Civil society demands a more transparent EU lobby register
Madrid/Brussels, 23 July 2012 – Civil society organisations are fast making their opinions known on the EU's one-year-old transparency register, calling for improvements to the information disclosed by interest groups so that citizens are able to identify who is lobbying the EU for what, and with what levels of success.
The EU's transparency register was launched last year, after the European Parliament and the Commission decided to create a single register of lobbyists for the two institutions. However, ALTER-EU and other pro-transparency campaigners have criticised the register for failing to provide accurate, up-to-date and easily comparable information to the citizens of the EU.
The Commission launched a public consultation on the register on 8 June this year with a view to including civil society's recommendations in the annual report on the functioning of the register, due to be launched after the summer. The consultation will run through to Friday 31 August 2012.
Denmark drops reform of EU access to documents rules as disagreements prove insurmountable
20 June 2012 - The Danish Presidency of the Council of the EU yesterday gave up on trying to reach an agreement between the European Commission, the Parliament and the Member States on reform of the rules that govern public access to EU documents.
With the European Parliament standing firmly in favour of greater transparency for citizens, and the European Commission pressing for amendments to the Regulation that would exclude entire classes of information or narrow the definition of a document, the agreement hinged on an agreement between the 27 Member States meeting in the Council.
But divisions between the Member States were so acute that the Danish Presidency has abandoned the file after six months of intense negotiations. The public is not allowed access to the positions of each individual Member State in the Council (a practice being challenged by Access Info Europe before the European Court of Justice), but government and Council sources involved in the negotiations report that a majority of Member States – particularly large countries including France and Germany – either support the Commission's approach or have been proposing further transparency-reducing amendments.
OSCE says changes to Spain’s draft transparency law insufficient
18 June 2012 — In its second evaluation of Spain’s draft access to information law, the OSCE has concluded that in spite of the changes the draft remains well below international standards.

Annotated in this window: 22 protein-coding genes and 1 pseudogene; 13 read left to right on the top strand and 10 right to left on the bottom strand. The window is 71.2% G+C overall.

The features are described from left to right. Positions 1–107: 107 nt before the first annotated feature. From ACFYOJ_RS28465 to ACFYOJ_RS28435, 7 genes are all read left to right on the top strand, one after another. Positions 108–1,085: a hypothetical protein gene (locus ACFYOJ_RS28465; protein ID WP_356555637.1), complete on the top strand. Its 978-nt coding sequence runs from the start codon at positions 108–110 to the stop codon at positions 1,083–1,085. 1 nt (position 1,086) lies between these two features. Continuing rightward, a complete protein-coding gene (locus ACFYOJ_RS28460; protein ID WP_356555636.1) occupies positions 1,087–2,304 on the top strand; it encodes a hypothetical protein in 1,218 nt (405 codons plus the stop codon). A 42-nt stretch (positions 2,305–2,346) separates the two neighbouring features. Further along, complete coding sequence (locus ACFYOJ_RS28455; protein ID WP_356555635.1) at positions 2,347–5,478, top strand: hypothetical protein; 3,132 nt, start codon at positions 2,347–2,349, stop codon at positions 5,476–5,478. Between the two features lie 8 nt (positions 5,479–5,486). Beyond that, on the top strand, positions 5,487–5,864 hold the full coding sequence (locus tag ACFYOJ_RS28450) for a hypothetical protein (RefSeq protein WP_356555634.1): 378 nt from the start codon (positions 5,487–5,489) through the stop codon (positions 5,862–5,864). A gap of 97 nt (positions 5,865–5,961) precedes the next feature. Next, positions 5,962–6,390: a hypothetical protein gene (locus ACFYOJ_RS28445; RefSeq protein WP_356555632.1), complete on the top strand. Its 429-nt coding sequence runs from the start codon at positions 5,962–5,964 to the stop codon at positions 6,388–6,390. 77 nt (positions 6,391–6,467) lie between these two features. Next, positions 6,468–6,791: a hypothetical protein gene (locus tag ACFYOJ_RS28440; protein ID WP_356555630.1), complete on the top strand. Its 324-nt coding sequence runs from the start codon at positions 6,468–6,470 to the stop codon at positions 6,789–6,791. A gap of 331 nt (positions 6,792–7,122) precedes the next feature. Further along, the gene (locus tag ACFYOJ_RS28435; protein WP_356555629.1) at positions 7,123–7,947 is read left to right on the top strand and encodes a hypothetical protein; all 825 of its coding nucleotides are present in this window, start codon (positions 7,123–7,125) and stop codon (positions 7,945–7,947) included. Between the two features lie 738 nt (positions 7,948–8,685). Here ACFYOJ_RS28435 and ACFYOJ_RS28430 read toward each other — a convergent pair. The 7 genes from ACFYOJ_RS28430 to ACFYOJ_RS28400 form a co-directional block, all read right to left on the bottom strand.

The report, released by the Office of the Representative on Freedom of the Media, Dunja Mijatovic, analyses the changes made by the Spanish government in May and concludes that “the majority of the changes are ‘cosmetic’ and, in general, do nto contribute to improving the draft compared with the previous version.”
Last window of hope for EU transparency talks still open:
Danish Presidency urged to broker agreement
16 June 2012, Brussels/Madrid – With inside EU sources indicating that the Council and the European Parliament are still ready to make a deal on limited but essential reforms to EU access to documents rules, NGO Access Info Europe today called on the Danish Presidency to make an urgent last minute push to reach an agreement.
Access Info Europe understands that the Council of the EU could be ready to agree with the European Parliament on a limited package of reforms, thereby ensuring that the EU’s access to documents rules are in line with the EU treaties post Lisbon.
Although the Parliament has been holding out for broader strengthening of the access to documents regulation (Regulation 1049) it now seems that they could be ready to secure the more limited changes. Access Info Europe is supportive of a narrower set of reforms, arguing that some positive changes would be a significant victory at this stage, providing that the reform package rejects the expansion of the exceptions whithe Commission has been pushing for since 2008.
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